Are You a Gremlin

Bugs Bunny is the best. I loved watching Looney Tunes growing up. Next to Popeye, Bugs Bunny was the coolest. He was the hero or antihero of every episode he was in save one -The Falling Hare (1943). In that episode, he was out foxed by a gremlin.

The term “gremlin” denoting a mischievous creature that sabotages aircraft, originates in Royal Air Force (RAF) slang in the 1920s among the British pilots stationed in Malta, the Middle East, and India, with the earliest recorded printed use being in a poem published in the journal Aeroplane in Malta on 10 April 1929.

The Falling Hare cartoon opens with Bugs reading about gremlins who commit, “die-a-ball-lick-al sab-o-ta-gee”. (diabolical sabotage). I like to use the term “gremlin” to describe one of the two voices inside. The Inner Gremlin is that nagging critical voice inside us that exists to protect the status quo. The opposing voice is the Inner Champion. The Inner Champion tells us more is possible.

I suggest that, from the first waking moments of the day, there are two voices inside us, The Inner Gremlin and the Inner Champion, that compete to see who is loudest. They show themselves in the messages we tell ourselves what kind of day we will have. It is like we have our hands on two separate volume dials and we choose to turn up either the Inner Gremlin or the Inner Champion.

The gremlin is a bully that stands guard at the edge of our comfort zone and sabotages success. It predicts the worst thing will happen if we try something new. It has a hyper negative focus in its effort to maintain life as we know it. The problem with this inner critic is that sometimes it is right, or at least helpful, as the saying goes,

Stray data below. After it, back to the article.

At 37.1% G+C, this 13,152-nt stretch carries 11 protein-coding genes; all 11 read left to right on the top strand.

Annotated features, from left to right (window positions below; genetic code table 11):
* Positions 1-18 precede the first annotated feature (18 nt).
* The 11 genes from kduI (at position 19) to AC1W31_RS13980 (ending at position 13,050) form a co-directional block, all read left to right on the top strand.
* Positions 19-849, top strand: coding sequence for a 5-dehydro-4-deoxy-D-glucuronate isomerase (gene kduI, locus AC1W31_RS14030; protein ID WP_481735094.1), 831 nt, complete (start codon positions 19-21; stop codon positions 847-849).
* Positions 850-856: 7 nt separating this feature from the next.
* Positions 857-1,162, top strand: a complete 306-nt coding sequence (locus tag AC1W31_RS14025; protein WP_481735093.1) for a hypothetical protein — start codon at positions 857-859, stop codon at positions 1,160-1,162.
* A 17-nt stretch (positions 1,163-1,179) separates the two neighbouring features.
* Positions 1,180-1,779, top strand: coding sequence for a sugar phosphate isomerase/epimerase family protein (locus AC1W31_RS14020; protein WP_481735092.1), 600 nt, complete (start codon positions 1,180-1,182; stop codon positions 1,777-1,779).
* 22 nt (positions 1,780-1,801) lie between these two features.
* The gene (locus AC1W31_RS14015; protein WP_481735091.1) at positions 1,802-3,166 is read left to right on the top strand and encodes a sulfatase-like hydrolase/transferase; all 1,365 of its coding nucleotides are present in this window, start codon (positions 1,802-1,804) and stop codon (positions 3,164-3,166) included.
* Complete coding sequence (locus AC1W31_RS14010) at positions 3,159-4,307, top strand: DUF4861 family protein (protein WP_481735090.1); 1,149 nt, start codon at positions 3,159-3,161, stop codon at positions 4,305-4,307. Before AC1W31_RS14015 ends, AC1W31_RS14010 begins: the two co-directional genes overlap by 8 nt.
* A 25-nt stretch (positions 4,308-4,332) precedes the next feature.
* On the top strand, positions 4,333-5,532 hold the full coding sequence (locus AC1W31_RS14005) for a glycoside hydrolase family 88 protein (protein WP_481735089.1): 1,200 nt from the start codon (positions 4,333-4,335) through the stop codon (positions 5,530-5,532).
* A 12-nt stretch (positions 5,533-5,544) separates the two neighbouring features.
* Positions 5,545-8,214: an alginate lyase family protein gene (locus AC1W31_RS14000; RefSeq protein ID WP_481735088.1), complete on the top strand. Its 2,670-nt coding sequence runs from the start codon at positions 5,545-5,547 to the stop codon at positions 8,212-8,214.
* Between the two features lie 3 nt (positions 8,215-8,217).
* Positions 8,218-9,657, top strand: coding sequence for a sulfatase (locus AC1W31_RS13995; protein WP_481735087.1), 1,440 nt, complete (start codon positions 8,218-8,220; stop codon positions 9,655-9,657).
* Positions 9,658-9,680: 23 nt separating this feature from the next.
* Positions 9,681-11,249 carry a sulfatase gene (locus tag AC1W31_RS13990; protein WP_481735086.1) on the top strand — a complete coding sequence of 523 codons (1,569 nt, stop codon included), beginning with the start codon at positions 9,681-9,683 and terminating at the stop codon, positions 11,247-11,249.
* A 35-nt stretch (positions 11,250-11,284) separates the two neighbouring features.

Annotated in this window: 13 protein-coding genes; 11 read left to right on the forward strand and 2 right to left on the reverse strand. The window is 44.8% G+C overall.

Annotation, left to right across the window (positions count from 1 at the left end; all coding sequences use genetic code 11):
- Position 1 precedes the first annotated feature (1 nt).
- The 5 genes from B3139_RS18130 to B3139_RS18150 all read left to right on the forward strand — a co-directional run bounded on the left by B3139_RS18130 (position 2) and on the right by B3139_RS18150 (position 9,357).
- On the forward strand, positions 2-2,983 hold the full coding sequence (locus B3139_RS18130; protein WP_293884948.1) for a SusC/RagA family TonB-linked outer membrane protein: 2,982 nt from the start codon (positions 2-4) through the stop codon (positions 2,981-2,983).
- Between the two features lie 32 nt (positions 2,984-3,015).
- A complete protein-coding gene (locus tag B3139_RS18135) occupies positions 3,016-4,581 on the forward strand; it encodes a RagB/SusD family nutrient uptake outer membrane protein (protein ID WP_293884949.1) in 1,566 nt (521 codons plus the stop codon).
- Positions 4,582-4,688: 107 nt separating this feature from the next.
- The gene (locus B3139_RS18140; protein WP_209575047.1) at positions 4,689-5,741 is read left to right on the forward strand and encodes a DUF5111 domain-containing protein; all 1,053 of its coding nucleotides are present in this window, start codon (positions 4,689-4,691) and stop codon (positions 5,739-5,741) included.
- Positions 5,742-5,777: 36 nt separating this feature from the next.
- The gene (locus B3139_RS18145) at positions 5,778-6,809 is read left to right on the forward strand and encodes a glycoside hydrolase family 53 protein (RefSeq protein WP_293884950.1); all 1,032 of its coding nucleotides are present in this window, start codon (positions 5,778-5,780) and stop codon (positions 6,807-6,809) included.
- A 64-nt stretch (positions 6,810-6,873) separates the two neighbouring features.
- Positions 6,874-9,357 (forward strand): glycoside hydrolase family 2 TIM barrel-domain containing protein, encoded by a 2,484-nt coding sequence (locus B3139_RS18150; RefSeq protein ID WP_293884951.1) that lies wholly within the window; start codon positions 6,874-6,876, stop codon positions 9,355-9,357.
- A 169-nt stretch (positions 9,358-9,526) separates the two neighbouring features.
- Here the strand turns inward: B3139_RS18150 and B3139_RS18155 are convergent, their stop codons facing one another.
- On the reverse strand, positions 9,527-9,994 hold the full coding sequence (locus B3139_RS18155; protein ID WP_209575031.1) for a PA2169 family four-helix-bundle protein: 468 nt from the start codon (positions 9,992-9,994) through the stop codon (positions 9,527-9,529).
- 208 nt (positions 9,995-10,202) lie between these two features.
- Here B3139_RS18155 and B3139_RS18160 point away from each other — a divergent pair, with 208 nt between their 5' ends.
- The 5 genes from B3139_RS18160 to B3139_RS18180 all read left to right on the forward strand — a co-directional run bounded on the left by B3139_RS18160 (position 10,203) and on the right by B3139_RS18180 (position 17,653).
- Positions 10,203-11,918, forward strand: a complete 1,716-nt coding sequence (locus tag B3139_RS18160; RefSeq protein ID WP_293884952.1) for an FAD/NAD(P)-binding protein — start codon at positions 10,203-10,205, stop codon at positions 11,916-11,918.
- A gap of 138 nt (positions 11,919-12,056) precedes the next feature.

“a broken clock gives the correct time twice a day.”

Most of us where raised on Gremlin messages which were meant for our good.

“Don’t touch that!”
“Watch your fingers.”
“Slow down, you’re going to fall.”
“Be careful. You might get hurt.”

Gremlin messages serve their purpose when we are young, but they get in the way and confuse us about our true potential. When we have the volume of the Inner Gremlin turned up too high, we can get stuck, or even go backwards, and we miss out on joy that is readily available to us.

I know you can relate to what I am saying. It’s easy to see isn’t it, how much our inner dialogue influences our experience. My question for today is,

“Are you being a gremlin to anyone else?”


“Are you the border bully for anyone’s dream? Your spouse? Your kids? Your neighbors? Your co-workers/employees?”

It can be so easy to be a gremlin, especially with our children. I remember those days when our boys were learning to walk. There were periods of my kids development where I held my breath a lot. You know that gasp you make when you think someone is about to get hurt. I can still see their little heads wobbling back and forth right near the corner of the coffee table as the y tried to stand up. Funnily enough I got caught in gremlin mode with my oldest just a couple of weeks ago at the dojo. Micah, who is certainly way past the toddler age, was my partner. We were practicing a judo throw that is similar to a headlock where you take your opponent over your back and to the ground in front of you. Every time I threw Micah, I was cradling his head as he fell. The problem with that is that it impeded him from doing a proper fall. In my reflex to protect him, I was actually getting in his way. After a few times through he said,

“You keep doing the dad-catch. You need to let me fall on my own.”

Fair enough.

When you grow. It makes people uncomfortable. It shines the light on some of their own dark places and unaware people can go into attack mode when that happens. It’s more of a reflex than a response. Family members or fellow addicts can be the most vicious in their reaction. I am certain you can think of several examples of this from your own life or the experiences of others. But back to the question of the day, can you recognize where you might be getting in the way of someone else’s growth?

If so, why not see how you can throw open the gates and be a champion for others this week.

Warmly,

Rick Burris

PS – Like Bugs Bunny’s gremlin, our gremlin has a plethora of tactics for sabotage. In the Silence the Gremlin lesson of the Life Leaders GPS, I cover this thoroughly and provide a Success Implementation Guide to help you quiet the barking dogs.

 

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